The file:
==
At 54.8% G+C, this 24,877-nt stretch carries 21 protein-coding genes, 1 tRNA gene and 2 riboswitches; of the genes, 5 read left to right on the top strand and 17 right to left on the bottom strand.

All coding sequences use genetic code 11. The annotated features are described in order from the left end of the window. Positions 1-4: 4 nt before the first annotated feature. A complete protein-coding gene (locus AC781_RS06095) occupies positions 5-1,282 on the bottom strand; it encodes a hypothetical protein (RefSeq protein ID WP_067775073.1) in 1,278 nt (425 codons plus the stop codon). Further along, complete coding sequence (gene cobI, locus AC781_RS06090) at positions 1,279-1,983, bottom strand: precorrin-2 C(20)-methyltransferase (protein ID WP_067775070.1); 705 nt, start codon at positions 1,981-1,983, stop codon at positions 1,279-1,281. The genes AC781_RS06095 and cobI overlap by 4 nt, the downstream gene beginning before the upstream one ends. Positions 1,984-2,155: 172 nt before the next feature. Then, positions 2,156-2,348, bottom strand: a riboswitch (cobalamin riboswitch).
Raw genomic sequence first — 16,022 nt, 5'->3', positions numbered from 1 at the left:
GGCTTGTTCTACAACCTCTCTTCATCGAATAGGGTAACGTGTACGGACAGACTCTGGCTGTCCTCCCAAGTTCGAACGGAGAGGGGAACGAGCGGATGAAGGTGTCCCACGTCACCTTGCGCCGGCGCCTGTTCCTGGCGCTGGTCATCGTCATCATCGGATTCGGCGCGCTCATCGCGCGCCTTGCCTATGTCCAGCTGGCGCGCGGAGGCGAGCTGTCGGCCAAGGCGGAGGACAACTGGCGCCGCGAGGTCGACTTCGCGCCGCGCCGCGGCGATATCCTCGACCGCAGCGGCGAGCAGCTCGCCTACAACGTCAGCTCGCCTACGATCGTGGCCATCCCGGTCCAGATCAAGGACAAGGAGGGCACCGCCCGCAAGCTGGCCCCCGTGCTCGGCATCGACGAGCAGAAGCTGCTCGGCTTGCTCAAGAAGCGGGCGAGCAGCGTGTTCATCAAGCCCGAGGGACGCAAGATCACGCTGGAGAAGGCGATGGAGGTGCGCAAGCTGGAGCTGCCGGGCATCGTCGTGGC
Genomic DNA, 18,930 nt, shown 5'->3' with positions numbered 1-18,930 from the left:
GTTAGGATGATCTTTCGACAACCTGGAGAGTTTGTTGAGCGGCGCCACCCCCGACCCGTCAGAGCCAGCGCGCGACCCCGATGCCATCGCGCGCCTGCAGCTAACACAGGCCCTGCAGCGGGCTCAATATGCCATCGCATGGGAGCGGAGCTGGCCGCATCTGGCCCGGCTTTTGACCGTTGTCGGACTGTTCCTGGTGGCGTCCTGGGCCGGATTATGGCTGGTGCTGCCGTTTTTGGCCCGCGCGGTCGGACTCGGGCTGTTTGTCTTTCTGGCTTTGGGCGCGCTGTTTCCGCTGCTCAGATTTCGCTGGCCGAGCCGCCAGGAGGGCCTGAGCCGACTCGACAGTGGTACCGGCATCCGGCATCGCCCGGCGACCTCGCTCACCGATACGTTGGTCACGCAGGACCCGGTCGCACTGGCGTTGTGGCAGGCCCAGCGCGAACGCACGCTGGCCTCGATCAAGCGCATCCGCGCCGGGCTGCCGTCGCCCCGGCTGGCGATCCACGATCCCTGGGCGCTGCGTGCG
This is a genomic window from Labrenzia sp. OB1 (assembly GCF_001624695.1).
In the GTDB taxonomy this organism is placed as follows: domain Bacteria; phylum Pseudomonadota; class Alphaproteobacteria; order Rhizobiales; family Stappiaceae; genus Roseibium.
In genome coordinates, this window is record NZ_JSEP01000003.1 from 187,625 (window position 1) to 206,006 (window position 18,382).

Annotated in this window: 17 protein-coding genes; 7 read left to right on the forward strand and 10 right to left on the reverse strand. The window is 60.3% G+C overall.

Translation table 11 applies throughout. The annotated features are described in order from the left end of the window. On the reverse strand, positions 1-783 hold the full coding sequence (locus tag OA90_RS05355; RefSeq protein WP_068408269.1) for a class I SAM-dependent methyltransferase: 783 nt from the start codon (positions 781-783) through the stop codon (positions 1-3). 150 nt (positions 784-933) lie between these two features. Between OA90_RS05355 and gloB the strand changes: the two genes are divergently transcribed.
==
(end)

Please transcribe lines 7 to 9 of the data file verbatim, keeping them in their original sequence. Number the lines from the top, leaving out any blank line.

This is a genomic window from Labrenzia sp. OB1 (assembly GCF_001624695.1).
In the GTDB taxonomy this organism is placed as follows: domain Bacteria; phylum Pseudomonadota; class Alphaproteobacteria; order Rhizobiales; family Stappiaceae; genus Roseibium.
In genome coordinates, this window is record NZ_JSEP01000003.1 from 187,625 (window position 1) to 206,006 (window position 18,382).